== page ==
Climb to Crater Lake: The Mazamas and the Crater Lake Club to Join Hands – May 05, 1896

Climb to Crater Lake: The Mazamas and the Crater Lake Club to Join Hands

The San Francisco Call

May 05, 1896

The People of Ashland Preparing for a Two – Weeks’ Holiday.


climb-to-crater-lakeThe Mazamas is the Sierra Club of Oregon. The society consists of scientists and others of the Northwest interested in the mountain regions of Oregon and Washington from scientific, esthetic, athletic and other standpoints. It was organized in 1894 at the summit of Mount Hood when the top had been reached by 200 of the 300 people who began the ascent.
C. B. Watson of Ashland, president of the Crater Lake Club, and Rev. E. M. Wilbur of Portland, secretary of the Mazamas, are in the City seeing about Southern Pacific rates for the annual mountain climb of the Mazamas in which the Crater Lake Club will join this year.

Last year Mount Adams was explored to the summit and this year a great expedition to Crater Lake is being organized. Crater Lake lies at the summit of the Cascade range in Southwestern Oregon, about twenty-five miles north of Mount Klamath. It fills an ancient crater six by seven miles in size, is 2000 feet deep and its surface quietly expands to spend a week at this lake and Joseph Le Conte, John Muir and other California mountaineers have been invited to join the interesting expedition.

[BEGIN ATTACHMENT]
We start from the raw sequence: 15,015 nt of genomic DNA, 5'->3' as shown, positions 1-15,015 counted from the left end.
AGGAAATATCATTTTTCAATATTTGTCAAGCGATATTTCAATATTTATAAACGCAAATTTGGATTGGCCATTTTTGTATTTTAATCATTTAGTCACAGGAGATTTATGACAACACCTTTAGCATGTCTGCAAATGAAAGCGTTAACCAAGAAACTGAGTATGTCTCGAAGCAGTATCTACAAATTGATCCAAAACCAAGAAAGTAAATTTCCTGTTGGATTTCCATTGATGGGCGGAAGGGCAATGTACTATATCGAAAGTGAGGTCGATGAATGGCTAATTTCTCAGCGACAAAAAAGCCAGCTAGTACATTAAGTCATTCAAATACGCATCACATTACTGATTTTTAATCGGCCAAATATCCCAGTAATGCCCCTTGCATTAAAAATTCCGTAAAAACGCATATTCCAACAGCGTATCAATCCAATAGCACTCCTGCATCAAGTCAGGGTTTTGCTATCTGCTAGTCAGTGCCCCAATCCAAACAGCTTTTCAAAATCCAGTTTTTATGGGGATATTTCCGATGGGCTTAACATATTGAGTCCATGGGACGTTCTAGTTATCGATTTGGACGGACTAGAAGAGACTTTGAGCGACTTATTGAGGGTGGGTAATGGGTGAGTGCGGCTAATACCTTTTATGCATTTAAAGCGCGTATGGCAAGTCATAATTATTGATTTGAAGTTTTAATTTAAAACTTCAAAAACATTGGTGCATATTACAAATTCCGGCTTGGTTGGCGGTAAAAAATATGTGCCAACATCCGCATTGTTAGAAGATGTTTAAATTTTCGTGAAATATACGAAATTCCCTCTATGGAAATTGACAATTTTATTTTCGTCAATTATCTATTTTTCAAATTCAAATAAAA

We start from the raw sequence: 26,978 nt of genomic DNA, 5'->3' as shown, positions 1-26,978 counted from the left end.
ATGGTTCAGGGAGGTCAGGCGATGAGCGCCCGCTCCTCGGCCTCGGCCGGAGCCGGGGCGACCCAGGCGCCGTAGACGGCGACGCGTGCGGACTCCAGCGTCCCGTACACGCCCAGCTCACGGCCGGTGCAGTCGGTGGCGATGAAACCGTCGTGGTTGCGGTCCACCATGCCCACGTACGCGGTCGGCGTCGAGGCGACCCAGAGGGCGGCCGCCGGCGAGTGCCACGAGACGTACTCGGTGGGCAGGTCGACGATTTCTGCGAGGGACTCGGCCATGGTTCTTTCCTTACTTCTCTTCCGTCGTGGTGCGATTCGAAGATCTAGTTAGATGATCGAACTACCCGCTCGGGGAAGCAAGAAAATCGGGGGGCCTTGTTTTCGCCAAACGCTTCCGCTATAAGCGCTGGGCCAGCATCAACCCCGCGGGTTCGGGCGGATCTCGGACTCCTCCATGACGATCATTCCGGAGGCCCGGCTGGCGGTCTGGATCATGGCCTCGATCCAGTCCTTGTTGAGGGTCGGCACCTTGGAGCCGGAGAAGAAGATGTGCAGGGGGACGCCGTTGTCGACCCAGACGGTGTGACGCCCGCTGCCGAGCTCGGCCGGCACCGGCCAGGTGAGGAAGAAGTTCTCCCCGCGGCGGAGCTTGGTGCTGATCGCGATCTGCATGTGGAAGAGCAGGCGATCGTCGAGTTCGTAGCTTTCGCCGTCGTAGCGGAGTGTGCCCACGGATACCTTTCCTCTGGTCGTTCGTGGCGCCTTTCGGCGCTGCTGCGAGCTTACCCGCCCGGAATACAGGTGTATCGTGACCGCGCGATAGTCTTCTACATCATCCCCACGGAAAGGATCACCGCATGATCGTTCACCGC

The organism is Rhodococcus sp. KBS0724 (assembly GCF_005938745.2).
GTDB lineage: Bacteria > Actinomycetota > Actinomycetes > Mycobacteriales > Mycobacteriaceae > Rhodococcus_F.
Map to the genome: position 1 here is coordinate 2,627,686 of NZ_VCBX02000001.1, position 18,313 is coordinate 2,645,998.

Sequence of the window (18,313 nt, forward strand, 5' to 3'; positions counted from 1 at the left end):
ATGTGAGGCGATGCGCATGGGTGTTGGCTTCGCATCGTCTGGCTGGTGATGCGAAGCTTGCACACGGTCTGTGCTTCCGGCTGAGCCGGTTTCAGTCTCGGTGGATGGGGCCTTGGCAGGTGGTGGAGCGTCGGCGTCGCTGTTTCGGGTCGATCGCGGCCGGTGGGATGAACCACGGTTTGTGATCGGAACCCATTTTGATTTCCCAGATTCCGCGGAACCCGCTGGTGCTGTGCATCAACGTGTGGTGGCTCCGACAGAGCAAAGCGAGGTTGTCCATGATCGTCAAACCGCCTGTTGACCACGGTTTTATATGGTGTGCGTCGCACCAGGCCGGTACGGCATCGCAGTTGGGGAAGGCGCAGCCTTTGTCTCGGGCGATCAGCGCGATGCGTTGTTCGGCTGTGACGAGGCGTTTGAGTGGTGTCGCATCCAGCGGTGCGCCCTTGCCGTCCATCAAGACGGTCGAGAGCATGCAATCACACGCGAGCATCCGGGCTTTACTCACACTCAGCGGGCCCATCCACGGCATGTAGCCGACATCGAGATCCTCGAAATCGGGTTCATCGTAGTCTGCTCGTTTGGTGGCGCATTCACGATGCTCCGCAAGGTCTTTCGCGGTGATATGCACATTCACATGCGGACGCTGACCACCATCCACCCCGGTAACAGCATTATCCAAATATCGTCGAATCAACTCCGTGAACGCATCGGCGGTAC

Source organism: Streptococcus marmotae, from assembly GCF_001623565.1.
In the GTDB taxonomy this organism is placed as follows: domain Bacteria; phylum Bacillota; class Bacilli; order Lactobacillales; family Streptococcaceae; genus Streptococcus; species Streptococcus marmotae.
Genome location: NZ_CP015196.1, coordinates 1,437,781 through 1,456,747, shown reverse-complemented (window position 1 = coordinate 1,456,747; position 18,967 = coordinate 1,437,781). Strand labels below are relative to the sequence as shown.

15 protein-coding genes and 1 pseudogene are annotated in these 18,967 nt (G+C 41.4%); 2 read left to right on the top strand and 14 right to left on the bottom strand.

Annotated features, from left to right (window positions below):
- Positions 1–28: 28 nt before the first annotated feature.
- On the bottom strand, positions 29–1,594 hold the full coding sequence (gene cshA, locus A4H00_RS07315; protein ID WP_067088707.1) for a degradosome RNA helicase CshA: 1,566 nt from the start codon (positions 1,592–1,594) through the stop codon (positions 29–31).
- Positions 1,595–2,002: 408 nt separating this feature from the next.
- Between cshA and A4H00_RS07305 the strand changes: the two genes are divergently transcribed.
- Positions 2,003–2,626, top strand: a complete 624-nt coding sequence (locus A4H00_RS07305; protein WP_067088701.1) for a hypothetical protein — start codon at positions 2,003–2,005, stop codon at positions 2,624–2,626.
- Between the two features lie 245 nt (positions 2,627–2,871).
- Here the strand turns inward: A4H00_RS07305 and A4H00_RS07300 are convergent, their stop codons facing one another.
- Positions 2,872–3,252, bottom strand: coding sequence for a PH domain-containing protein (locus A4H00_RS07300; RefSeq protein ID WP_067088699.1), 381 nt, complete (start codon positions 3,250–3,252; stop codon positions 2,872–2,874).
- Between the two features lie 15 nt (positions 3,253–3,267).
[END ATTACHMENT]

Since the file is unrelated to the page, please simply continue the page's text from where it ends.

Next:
C. B. Watson, president of the Crater Lake Club, will this evening deliver a lecture at Stanford, having for his subject “Crater Lake.” The lecture will be illustrated, stereoptican plates having been made in this City for the purpose. Mr. Watson is an enthusiast on his subject and declares that neither the Yosemite or any other park on earth has a thing of greater grandeur than Crater Lake.

Crater Lake Mountain lies some eighty-five miles from Ashland in the Cascade range. Crater Lake is held in the hollow of the crater, 6000 feet above the level of the sea. The highest point on the bank is 2200 feet higher. The lake is 2200 feet deep, so that the depth of the crater is 4400. The lake has no visible outlet nor inshore is 1000 feet. At one point a rock may be dropped 1000 feet in the water, where it will strike, and bounding, will fall 1200 feet more. There is an island in the lake on the northwestern side which rises 845 feet above the water. The island is itself an extinct volcanic cone. At a point half a mile east of the island the water is 2200 feet deep, making the island rise from the depths of the crater over 3000 feet.

Compared with other craters of extinct volcanoes its altitude, depth and area, it is the greatest known, says Mr. Watson. If Mount Hood were cut off at the height of this crater the cone above that point could be turned into Crater Lake and be lost. According to rules for measuring mountains, taking the incline of the side, etc., this mountain would, were it not burnt off, rise 20,000 feet high.

“There were evidently a number of great explosions in the crater at the time of its activity,” said Mr. Watson. “These released the water of a reservoir, which rushed in and quenched the fire. The rim of the lake is narrow. The view is incomparable; 20,000 square miles lie under the eye, extending over a third of Oregon and across the line of California with Shasta, Pitt, the Three Sisters and many other snow-capped mountains within the great circle.”